Congestion on the nation’s interstate highways added more than $9.2 billion in operational costs to the trucking industry in 2013, according to research by the American Transportation Research Institute (ATRI). ATRI utilized motor carrier financial data along with billions of anonymous truck GPS data points to calculate congestion delays and costs on each mile of interstate roadway. Delay totaled more than 141 million hours of lost productivity, which equated to more than 51,000 truck drivers sitting idle for a working year.
ATRI’s analysis also established the states, metropolitan areas and counties with the highest congestion costs. California led the nation with more than $1.7 billion in costs, followed by Texas with more than $1 billion. The Los Angeles metropolitan area saw the highest cost at nearly $1.1 billion and New York City was close behind at $984 million. Congestion tended to be most severe in urban areas, with 89% of the congestion costs concentrated on only 12% of the interstate mileage. This concentration of congestion has been well-documented in ATRI’s previous work, which identified the worst truck bottlenecks in the U.S. Of the 100 worst bottlenecks in ATRI’s 2013 bottleneck analysis, 98 were identified as having “severe” congestion in this cost-of-congestion analysis.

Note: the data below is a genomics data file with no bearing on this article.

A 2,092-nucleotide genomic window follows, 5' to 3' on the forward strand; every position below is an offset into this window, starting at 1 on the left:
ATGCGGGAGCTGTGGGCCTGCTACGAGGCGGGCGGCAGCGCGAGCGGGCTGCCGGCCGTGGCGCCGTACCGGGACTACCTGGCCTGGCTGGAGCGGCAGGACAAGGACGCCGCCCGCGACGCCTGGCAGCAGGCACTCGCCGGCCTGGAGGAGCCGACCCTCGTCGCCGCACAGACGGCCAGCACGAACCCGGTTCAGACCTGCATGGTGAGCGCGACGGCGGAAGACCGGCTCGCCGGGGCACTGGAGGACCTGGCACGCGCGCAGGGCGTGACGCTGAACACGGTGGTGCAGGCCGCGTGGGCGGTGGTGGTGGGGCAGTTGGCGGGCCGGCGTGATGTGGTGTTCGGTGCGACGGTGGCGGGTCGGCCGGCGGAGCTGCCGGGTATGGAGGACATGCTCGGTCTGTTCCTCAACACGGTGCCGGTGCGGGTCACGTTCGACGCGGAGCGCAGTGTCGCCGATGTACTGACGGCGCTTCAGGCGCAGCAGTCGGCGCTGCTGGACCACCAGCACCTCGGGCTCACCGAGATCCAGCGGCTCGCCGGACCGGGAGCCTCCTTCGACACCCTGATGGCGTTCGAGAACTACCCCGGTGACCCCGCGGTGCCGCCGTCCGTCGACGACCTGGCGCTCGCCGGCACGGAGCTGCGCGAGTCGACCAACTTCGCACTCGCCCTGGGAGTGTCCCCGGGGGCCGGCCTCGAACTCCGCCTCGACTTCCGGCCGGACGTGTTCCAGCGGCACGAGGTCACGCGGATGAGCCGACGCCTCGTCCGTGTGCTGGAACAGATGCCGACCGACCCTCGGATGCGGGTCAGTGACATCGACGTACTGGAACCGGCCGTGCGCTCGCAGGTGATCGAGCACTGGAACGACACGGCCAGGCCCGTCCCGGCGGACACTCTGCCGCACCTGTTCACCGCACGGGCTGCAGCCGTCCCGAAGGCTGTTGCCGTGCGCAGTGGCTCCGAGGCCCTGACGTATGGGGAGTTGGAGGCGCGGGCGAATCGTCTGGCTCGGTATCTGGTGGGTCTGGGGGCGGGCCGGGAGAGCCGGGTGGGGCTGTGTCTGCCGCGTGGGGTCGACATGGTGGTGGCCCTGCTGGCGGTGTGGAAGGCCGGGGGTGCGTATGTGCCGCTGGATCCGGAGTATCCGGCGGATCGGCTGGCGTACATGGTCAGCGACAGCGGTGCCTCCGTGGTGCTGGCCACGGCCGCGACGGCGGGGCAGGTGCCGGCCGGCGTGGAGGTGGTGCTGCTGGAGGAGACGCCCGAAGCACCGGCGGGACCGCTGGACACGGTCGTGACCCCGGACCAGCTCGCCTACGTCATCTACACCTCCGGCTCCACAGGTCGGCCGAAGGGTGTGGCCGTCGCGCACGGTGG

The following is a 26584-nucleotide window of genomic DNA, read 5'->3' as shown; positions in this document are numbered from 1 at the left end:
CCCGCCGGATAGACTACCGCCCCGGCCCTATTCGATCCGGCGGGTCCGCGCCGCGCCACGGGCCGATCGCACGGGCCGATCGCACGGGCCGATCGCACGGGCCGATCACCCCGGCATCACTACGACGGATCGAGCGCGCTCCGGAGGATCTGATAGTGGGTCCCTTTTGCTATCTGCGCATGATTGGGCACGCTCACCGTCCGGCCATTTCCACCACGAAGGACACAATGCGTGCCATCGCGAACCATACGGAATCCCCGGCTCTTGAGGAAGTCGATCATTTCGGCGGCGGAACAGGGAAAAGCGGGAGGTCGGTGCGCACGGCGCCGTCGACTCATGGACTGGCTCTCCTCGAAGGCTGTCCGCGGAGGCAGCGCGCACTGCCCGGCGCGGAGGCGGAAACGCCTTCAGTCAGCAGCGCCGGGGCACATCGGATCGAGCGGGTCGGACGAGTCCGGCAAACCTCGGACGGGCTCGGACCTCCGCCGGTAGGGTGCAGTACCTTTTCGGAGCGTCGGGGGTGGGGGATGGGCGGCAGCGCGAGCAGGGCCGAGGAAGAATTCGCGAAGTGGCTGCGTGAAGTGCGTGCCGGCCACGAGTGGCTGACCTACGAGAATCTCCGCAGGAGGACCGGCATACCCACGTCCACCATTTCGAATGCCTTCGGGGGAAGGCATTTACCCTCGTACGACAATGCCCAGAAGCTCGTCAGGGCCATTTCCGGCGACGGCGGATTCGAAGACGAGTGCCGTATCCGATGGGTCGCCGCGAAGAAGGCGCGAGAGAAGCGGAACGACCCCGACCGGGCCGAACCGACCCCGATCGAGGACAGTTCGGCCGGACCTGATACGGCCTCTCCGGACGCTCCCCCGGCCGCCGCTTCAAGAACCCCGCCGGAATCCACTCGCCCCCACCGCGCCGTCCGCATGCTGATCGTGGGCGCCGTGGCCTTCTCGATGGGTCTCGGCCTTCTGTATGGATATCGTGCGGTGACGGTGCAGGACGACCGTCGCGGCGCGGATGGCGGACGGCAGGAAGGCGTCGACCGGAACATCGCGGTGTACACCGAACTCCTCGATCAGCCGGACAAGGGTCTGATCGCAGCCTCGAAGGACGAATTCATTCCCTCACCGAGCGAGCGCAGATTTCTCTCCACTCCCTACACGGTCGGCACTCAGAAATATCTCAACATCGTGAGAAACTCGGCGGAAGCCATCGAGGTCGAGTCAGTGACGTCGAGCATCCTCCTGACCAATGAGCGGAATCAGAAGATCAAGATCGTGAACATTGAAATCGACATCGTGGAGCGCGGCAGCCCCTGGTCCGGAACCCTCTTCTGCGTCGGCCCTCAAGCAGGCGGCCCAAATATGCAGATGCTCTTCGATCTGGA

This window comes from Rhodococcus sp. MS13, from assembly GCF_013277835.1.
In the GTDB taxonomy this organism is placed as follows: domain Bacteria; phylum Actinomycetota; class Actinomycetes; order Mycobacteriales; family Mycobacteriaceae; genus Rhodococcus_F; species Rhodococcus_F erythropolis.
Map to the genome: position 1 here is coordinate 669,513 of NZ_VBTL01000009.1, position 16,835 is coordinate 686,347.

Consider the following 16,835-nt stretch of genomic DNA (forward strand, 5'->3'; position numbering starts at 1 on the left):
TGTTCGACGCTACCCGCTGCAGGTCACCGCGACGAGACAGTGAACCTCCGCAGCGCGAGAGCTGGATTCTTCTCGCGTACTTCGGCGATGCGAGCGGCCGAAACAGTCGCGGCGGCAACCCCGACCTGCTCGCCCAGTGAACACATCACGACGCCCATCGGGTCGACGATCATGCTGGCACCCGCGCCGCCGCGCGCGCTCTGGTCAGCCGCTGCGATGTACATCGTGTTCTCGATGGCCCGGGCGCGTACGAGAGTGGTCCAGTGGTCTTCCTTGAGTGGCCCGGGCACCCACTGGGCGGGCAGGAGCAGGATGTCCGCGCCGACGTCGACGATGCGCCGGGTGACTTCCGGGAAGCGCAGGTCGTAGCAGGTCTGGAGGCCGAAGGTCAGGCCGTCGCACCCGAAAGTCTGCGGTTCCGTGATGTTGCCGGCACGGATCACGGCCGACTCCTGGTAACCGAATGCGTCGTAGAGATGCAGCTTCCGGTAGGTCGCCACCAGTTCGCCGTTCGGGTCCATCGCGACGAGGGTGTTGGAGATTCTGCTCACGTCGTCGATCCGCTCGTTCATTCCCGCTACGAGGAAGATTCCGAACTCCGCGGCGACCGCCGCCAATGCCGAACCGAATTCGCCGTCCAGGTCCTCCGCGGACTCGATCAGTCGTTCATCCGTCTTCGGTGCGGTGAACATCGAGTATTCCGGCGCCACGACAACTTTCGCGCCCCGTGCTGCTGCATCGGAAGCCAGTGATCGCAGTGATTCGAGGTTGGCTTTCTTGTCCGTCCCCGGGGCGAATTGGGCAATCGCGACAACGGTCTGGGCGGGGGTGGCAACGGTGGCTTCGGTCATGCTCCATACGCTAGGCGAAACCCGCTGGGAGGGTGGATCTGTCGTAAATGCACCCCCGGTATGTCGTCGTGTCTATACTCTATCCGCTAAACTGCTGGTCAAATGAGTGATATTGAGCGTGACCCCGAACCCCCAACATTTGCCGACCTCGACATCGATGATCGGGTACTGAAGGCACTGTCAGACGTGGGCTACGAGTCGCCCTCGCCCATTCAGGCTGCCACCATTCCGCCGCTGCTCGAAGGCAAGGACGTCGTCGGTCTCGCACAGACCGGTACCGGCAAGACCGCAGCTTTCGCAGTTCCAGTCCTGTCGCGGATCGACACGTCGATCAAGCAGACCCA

The analysis also demonstrates the average impact of congestion costs on a per-truck basis. For example, a truck driven for 12,000 miles in 2013 saw an average congestion cost of $408, while a truck driven for 150,000 miles had an average cost of $5,094.
“Congestion is an unfortunate byproduct of our just-in-time economy, and it’s a significant roadblock to our country’s productivity as well as its global competitiveness,” said Jack Holmes, president of UPS Freight, the heavy freight division of UPS. “ATRI’s analysis quantifies congestion in a way that clearly shows the urgent need for highway investment.”
A copy of the study results is available from ATRI at www.atri-online.org.